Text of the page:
When it comes to the results as an adult, being in French immersion was ultimately worth it for me. When I was younger I wanted to stay because I didn't want to leave my friends despite my parents' concern about my middling academic performance. After a certain age there was also a sense of shame or pity if you or your friend in French immersion switched to English. I knew a few kids who switched out, and a couple turned out quite OK (not just in high school but in life). God knows what happened to the others (or for that matter some of my former classmates, successful as they were then). Of course, from Grade 6 on there was no more talk of switching me to English which suited me just fine. It was a definite plus that by then I was going to school not just to see my friends but that I had a decent chance of learning something new and getting good marks. It was my fluency in French that got me my first full-time job in insurance right after finishing university. My hiring manager was a Montrealer and I had no problems when we started to conduct the interview in French mid-stream nor did she have a problem with my accent, minimal as it was. As for fossilization, it's hard to say since I've never really thought about my experience letting bad habits get set from an early age although I suspect that my problem is that French is foreign to me. It's not too unusual for me to think about something in English and then put out a French translation of it orally or in writing. French immersion made me a bit more open to learning or dealing with languages other than English and French, although it's definitely not to the same degree as some of you on this board. You won't see me rushing out to buy Assimil Italien sans peine, let alone Beginner's Georgian.

However I still don't share s_allard's enthusiasm over French immersion, despite my being a potential success story. The few classmates from the old days whom I still in touch with rarely use their French and through simple disuse have lost a lot of their knowledge. Moreover none of them as far as I can recall are seriously interested in languages, although they seem to be getting on OK in life whether they're corporate lawyers, early childhood educators or interior designers. In my case, I still do use French on the job (my handle should tell you where I'm from) and so I get enough exposure to keep it up. Bilingual education to me doesn't mean that the French immersion technique needs to be replicated worldwide with kids needing to start learning the second language in kindergarten. I have a couple of acquaintances from Germany who're here on a working holiday visa and their English is excellent in terms of grammar and vocabulary, although there's a bit of a German accent. They started learning English at age 10 and went through it until the end of high school (all in Germany). No doubt they got plenty of chances to practice outside class not just passively by watching Hollywood or listening to what's on the Billboard charts, but actively when meeting exchange students at their universities, and afterwards travelling in a world where English is the lingua franca.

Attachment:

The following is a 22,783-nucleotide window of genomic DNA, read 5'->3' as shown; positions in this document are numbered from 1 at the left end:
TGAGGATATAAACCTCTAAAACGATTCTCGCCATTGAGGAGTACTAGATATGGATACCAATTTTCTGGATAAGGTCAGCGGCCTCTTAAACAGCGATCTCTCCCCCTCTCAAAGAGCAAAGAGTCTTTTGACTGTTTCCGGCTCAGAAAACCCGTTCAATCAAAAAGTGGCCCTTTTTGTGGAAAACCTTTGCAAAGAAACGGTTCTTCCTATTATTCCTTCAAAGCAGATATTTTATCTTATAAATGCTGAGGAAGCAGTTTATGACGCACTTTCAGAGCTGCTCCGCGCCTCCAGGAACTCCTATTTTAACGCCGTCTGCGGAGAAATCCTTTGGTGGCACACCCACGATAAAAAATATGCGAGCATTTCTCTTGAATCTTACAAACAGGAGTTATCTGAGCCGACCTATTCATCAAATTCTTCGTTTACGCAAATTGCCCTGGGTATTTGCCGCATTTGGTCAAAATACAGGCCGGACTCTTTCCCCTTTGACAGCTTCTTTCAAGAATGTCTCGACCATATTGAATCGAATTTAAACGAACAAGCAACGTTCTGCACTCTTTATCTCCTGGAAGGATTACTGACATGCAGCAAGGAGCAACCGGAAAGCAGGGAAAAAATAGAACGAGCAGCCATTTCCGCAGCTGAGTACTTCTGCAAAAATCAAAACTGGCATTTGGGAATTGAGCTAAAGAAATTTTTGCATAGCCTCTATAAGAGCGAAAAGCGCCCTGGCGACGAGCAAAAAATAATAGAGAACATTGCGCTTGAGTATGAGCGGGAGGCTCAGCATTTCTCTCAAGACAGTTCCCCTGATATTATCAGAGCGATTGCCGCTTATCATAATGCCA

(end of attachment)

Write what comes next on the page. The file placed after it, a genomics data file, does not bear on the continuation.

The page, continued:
What I got out of my run through French immersion is that for the right kid with the right teacher, there can be a pretty good reward. However, a mediocre teacher and a disinterested kid can make it a drain, and just more trouble than it's worth. I can't imagine being that disinterested kid in classes taught in some language that not even my family understands and is crowded out by all of the English stuff available to me. On a practical level, whom could I turn to for help on some writing exercise in French? At least with math homework, I'd have a better chance of getting some help from my parents (or maybe even an older sibling). Put on top of that a teacher who just doesn't get the class going and I'd wonder if I could ever learn anything in a classroom. Cavesa's view hits the nail on the head for me in that immersion isn't a magic bullet, and may I add that after a certain point, fossilization needn't be a fatal flaw unless we're trying to ace a language exam or get letter-perfect translation/intepretation in politics, law or business. It just seems kind of weird (dumb?) to talk about fossilization and benefit of immersion if the entire learning process gets sabotaged because of student apathy and/or educational incompetence which I have experienced first-hand.
9 x

s_allard
Green Belt
Posts: 477
Joined: Sat Jul 25, 2015 3:01 pm
Location: Canada
Languages: French (N), English (N), Spanish (B2), Polish (beginner)
x 687

Re: Does early speaking lead to fossilized mistakes?

Postby s_allard » Wed Apr 19, 2017 3:06 am

Congrats to to GoSensGo for a great post about a first-person experience in French immersion. I've put in bold a key element for me.

GoSensGo wrote:... It was a definite plus that by then I was going to school not just to see my friends but that I had a decent chance of learning something new and getting good marks. It was my fluency in French that got me my first full-time job in insurance right after finishing university. My hiring manager was a Montrealer and I had no problems when we started to conduct the interview in French mid-stream nor did she have a problem with my accent, minimal as it was. As for fossilization, it's hard to say since I've never really thought about my experience letting bad habits get set from an early age although I suspect that my problem is that French is foreign to me. It's not too unusual for me to think about something in English and then put out a French translation of it orally or in writing. French immersion made me a bit more open to learning or dealing with languages other than English and French, although it's definitely not to the same degree as some of you on this board. You won't see me rushing out to buy Assimil Italien sans peine, let alone Beginner's Georgian.